67. 67. 67 “Specific tasks that need to be done” “Although my time is limited, I might be willing to volunteer if I new what kind of help was needed by various organizations.” “Having more information about their needs” “Awareness of specific opportunities or expertise that might be needed for local organizations to see if it matched my areas of interest or expertise.” • “I am an IT architect and would be willing to donate IT services (time), but it's not easy to find an organization with those needs.” • “More organizations utilizing the skills I have (professional counseling) instead of asking for money or using me to solicit money in the community.” 4
  68. 68. 68 “Transparency of how money is used” “External validation of organizational impact” “If the group has a track record/reputation of successfully assisting those most in need.” “I like to see all organizations operating efficiently. It is important that operating costs not be excessive.” 5
  69. 69. 69 “Family friendly opportunities to do with children” “I like events, where I can meet people and talk to those involved about the organization.” “I give to organizations where I have a personal connection or have friends that are personally connected.” “Personal connection as a volunteer, personal connection with the people served by the organization” “I think if I could volunteer with a friend initially, it would help motivate me.” 6
  70. 70. 70 “I'd like to see more coordinated efforts between local organizations to reduce inefficiency and create more cohesive support services coverage.” “From my perspective, OPRF agencies are so splintered that I don't think they are maximizing resources. So many agencies have similar--yet disjointed--goals and missions, there seems to be a lot of room for working together and creating a bigger impact.” “There are too many organizations at the local level and one cannot give to all. Members in community are made to feel guilty if they do not participate and help all.” 7
  71. 71. 71 Additional Information on Survey Respondents
  72. 72. 72 78% 6% 16% Device used to take Survey 0 20 40 60 80 100 120 140 160 email from OPRF community foundation, IWS, or children's clinic email from friend/neighbor email from another org picked up a flyer or postcard saw link on social media heard about different way saw the link on a website attended a fundraising event saw the link on a poster #ofRespondents How found out about survey Most took the survey on a computer and in response to emails and flyers Computer Tablet Mobile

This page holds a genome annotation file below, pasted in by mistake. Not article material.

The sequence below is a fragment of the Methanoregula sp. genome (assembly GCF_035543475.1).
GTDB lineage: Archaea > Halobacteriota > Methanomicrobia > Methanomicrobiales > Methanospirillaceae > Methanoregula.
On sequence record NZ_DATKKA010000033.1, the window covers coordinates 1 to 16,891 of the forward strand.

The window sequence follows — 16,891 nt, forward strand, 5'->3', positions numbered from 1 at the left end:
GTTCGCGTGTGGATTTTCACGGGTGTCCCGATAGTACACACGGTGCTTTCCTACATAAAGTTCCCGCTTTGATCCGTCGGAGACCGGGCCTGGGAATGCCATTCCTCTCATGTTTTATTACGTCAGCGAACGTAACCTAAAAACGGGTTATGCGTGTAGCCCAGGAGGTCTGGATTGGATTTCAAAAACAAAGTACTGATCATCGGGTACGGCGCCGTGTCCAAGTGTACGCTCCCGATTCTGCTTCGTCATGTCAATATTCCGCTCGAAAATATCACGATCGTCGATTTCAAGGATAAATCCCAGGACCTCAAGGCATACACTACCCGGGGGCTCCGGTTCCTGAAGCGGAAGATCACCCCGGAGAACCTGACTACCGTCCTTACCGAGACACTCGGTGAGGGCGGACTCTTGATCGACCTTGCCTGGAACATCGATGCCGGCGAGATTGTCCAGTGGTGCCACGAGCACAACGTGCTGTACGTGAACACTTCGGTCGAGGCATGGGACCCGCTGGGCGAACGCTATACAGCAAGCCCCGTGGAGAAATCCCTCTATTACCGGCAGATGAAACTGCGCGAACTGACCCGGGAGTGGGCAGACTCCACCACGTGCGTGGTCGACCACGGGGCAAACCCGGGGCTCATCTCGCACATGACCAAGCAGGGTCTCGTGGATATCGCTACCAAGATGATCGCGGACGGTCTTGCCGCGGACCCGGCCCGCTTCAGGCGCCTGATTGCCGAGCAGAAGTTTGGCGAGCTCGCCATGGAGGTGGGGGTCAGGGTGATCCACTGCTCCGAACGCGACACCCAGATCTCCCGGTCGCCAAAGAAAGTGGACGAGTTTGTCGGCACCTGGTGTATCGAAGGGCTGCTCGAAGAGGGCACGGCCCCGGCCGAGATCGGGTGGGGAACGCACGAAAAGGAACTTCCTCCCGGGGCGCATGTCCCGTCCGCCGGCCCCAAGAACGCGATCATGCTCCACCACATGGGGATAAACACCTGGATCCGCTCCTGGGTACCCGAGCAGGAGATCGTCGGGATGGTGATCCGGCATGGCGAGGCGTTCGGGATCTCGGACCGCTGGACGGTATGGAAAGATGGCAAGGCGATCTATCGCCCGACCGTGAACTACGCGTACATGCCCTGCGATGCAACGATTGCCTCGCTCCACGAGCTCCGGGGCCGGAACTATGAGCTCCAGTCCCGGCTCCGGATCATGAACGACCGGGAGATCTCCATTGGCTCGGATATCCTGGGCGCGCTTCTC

73. 73. 73 High School Graduate 0% Some College 5% College Graduate 26% Some Postgraduat e 10% Masters Degree 40% Doctorate, law, professional degree 19% Unweighted About half work full-time, almost all hold college degrees and a third work in Chicago Employment type Education Level 0% 5% 10% 15% 20% 25% 30% 35% 40% In OPRF outside of home Chicago At home in OPRF Other Suburb Other Where they work I do not work 22% I work part-time 24% I work full-time 54% N= 461
  74. 74. 74 No 5% Yes 95% Is OPRF Your Primary Residence? No 78% Yes 22% Have another residence outside OPRF? * *Those who have another residence spend an average of 9.8 months per year in OPRF Oak Park 78% River Forest 22% OP vs. RF Three quarters of respondents live in Oak Park, the other quarter in River Forest Roughly one quarter have another residence outside of the community Unweighted
  75. 75. 75 0% 10% 20% 30% 40% 50% 60% 70% 80% 90% 100% Read through your mail Use social media like Facebook or Twitter Read The local newspaper Read newsletters that you receive in The mail Go to The websites of local organizations Attend local events Read Mom-mail At least weekly Monthly At least once a year Less than once a year or never Respondents read their mail, use social media, and read the local newspaper
  76. 76. 76 The Live and Give Study was brought to you by the helpful voices of Oak Park and River Forest and… In conjunction with the above, the study creation, recruitment, analysis, and presentation brought to you by Halverson Group. Located in the heart of Oak Park, The Halverson Group are experts in human behavior. They deliver innovative, actionable solutions that work in the real world and help their partners understand the marketplace. The Oak Park-River Forest Community Foundation focuses its efforts in strengthening the community through philanthropy. They are leaders in legacy grant making, endowment fund management, and training assistance to nonprofits.
  77. 77. 77 When citing findings from this research, please use the following citation: The 2015 Live and Give Project, conducted by Halverson Group and supported by The Oak Park & River Forest Community Foundation
  78. 78. 78 Thank You